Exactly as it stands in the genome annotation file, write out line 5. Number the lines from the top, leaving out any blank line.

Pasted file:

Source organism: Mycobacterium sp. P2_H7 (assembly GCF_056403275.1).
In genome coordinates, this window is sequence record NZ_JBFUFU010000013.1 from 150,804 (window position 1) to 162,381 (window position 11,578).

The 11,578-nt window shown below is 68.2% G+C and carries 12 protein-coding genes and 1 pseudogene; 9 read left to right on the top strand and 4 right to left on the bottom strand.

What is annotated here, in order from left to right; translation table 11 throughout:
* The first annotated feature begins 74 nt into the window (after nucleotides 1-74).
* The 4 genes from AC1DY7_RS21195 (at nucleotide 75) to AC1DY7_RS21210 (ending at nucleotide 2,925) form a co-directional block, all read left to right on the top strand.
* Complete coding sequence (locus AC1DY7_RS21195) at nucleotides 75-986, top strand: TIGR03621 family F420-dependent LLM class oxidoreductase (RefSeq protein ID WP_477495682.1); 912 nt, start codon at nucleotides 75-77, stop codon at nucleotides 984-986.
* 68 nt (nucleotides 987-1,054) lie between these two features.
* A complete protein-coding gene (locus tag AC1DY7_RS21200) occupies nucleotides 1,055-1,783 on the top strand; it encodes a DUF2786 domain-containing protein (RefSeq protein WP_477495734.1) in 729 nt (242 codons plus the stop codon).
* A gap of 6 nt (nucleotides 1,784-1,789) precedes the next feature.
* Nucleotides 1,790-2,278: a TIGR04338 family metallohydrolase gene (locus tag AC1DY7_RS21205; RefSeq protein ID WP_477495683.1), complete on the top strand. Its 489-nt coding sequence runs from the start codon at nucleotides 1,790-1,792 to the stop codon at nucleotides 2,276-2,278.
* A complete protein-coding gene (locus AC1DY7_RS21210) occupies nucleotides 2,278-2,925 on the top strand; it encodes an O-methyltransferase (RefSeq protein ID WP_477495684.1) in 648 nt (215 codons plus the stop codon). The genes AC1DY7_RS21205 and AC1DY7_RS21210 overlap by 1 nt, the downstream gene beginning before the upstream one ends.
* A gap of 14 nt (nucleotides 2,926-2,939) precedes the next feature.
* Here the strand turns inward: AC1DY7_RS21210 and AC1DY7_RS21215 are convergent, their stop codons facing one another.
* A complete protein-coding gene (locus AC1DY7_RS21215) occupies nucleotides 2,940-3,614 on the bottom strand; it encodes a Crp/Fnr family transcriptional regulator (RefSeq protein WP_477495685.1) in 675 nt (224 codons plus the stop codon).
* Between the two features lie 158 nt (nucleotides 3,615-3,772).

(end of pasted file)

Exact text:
* The first annotated feature begins 74 nt into the window (after nucleotides 1-74).